'Delaying' a saccade: Preparatory phase cortical hemodynamics evince the neural cost of response inhibition.
Tari B., Shirzad M., Badcock NA., Belfry GR., Heath M.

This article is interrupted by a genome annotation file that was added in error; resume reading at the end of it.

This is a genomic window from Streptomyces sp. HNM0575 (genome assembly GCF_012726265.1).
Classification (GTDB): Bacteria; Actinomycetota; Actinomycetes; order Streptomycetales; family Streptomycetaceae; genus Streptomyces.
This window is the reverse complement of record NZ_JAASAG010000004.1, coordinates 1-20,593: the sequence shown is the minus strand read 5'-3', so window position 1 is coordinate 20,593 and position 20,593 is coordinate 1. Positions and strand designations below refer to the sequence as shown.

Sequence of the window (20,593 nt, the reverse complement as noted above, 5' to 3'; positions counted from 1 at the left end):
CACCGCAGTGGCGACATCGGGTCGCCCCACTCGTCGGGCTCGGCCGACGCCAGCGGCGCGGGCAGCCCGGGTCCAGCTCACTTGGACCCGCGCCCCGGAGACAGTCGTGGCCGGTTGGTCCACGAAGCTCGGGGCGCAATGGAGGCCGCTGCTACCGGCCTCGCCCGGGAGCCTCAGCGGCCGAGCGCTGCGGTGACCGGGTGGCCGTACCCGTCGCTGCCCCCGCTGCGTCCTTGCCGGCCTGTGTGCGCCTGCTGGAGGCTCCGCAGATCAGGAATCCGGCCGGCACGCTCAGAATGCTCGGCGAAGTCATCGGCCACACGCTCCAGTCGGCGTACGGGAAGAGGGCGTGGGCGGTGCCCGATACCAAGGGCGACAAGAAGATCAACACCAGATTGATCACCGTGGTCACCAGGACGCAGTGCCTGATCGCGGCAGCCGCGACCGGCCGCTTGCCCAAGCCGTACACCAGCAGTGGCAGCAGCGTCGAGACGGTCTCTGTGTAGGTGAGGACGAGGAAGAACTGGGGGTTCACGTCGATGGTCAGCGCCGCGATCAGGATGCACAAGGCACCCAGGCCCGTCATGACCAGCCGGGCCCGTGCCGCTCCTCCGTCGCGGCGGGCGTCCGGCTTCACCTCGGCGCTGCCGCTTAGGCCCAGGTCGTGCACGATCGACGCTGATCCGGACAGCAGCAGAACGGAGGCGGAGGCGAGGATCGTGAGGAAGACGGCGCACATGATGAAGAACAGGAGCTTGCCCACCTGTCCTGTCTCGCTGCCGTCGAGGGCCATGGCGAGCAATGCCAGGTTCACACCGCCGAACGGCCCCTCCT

Minimally delayed (MD) saccades require inhibition of a prepotent response until a target is extinguished, and unlike the more extensively studied antisaccade task, do not require the additional cognitive component of vector inversion (i.e., 180° target spatial transposition). Here, participants completed separate blocks of MD and prepotent stimulus-driven saccades (i.e., respond at target onset) while cortical hemodynamics were measured via functional transcranial Doppler ultrasound. MD saccades produced longer and more variable reaction times (RT). In turn, MD and stimulus-driven saccade preparatory phase cortical hemodynamics increased and decreased, respectively, relative to baseline and the two conditions differed from one another throughout the preparatory phase. The longer RTs and increased cortical hemodynamics of MD saccades is taken to evince response complexity and the increased neural activity to accommodate response inhibition. To our knowledge, such findings provide the first work to examine the neural foundations of MD saccades.